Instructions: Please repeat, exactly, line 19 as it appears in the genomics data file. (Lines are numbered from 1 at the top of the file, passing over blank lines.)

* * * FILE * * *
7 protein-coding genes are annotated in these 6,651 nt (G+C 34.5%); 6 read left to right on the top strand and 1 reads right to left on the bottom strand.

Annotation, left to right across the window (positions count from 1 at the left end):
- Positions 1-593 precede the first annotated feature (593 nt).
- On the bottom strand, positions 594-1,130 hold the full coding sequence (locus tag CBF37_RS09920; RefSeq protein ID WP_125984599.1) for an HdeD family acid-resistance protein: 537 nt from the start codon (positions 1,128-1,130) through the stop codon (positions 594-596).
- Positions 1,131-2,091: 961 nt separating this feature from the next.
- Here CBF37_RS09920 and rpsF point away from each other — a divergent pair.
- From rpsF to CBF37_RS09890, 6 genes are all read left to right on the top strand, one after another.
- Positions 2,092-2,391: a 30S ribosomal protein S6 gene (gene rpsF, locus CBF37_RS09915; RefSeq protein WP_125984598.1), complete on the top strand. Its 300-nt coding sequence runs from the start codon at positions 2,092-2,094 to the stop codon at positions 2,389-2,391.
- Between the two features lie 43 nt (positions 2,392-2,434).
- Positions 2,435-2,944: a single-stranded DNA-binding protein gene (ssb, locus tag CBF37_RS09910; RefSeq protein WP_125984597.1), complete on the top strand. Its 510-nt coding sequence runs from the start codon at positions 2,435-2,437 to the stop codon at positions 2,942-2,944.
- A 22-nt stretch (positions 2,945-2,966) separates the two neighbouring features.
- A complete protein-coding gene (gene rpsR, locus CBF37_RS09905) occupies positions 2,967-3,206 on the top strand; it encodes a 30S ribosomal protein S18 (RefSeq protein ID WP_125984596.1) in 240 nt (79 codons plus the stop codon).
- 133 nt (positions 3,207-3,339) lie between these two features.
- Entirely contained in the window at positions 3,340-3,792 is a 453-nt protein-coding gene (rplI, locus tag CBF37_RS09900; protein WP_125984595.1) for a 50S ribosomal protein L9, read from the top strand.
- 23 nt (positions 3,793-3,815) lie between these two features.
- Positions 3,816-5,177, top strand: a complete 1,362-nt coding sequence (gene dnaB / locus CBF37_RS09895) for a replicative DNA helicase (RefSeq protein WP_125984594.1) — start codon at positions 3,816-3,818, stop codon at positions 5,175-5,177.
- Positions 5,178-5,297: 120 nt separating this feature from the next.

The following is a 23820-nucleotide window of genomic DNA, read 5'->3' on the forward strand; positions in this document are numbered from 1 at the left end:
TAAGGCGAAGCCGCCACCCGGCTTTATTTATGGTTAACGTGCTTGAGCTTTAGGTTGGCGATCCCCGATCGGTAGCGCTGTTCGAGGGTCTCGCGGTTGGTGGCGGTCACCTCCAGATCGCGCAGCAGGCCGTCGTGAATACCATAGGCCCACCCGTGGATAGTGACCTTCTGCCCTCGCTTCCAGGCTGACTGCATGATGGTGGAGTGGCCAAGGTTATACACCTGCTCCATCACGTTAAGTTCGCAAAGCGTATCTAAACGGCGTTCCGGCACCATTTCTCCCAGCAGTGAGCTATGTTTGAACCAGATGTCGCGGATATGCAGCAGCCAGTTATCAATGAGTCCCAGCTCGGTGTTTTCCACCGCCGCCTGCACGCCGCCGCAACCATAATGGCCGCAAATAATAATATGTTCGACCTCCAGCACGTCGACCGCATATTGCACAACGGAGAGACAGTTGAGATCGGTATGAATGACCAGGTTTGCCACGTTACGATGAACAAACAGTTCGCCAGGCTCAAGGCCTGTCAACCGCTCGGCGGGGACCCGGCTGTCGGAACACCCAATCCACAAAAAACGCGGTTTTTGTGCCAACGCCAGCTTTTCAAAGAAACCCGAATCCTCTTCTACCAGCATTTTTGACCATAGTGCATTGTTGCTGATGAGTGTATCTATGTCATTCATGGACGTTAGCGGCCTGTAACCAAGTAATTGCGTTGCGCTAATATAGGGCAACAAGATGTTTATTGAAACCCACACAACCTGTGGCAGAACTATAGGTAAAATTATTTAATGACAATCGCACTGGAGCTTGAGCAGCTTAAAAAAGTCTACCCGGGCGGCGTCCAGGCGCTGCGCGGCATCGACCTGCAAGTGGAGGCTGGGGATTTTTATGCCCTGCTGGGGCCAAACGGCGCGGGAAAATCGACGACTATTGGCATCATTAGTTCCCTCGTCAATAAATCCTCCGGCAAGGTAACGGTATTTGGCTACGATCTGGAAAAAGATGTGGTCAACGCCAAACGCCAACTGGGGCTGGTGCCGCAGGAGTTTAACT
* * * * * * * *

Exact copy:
TAAGGCGAAGCCGCCACCCGGCTTTATTTATGGTTAACGTGCTTGAGCTTTAGGTTGGCGATCCCCGATCGGTAGCGCTGTTCGAGGGTCTCGCGGTTGGTGGCGGTCACCTCCAGATCGCGCAGCAGGCCGTCGTGAATACCATAGGCCCACCCGTGGATAGTGACCTTCTGCCCTCGCTTCCAGGCTGACTGCATGATGGTGGAGTGGCCAAGGTTATACACCTGCTCCATCACGTTAAGTTCGCAAAGCGTATCTAAACGGCGTTCCGGCACCATTTCTCCCAGCAGTGAGCTATGTTTGAACCAGATGTCGCGGATATGCAGCAGCCAGTTATCAATGAGTCCCAGCTCGGTGTTTTCCACCGCCGCCTGCACGCCGCCGCAACCATAATGGCCGCAAATAATAATATGTTCGACCTCCAGCACGTCGACCGCATATTGCACAACGGAGAGACAGTTGAGATCGGTATGAATGACCAGGTTTGCCACGTTACGATGAACAAACAGTTCGCCAGGCTCAAGGCCTGTCAACCGCTCGGCGGGGACCCGGCTGTCGGAACACCCAATCCACAAAAAACGCGGTTTTTGTGCCAACGCCAGCTTTTCAAAGAAACCCGAATCCTCTTCTACCAGCATTTTTGACCATAGTGCATTGTTGCTGATGAGTGTATCTATGTCATTCATGGACGTTAGCGGCCTGTAACCAAGTAATTGCGTTGCGCTAATATAGGGCAACAAGATGTTTATTGAAACCCACACAACCTGTGGCAGAACTATAGGTAAAATTATTTAATGACAATCGCACTGGAGCTTGAGCAGCTTAAAAAAGTCTACCCGGGCGGCGTCCAGGCGCTGCGCGGCATCGACCTGCAAGTGGAGGCTGGGGATTTTTATGCCCTGCTGGGGCCAAACGGCGCGGGAAAATCGACGACTATTGGCATCATTAGTTCCCTCGTCAATAAATCCTCCGGCAAGGTAACGGTATTTGGCTACGATCTGGAAAAAGATGTGGTCAACGCCAAACGCCAACTGGGGCTGGTGCCGCAGGAGTTTAACT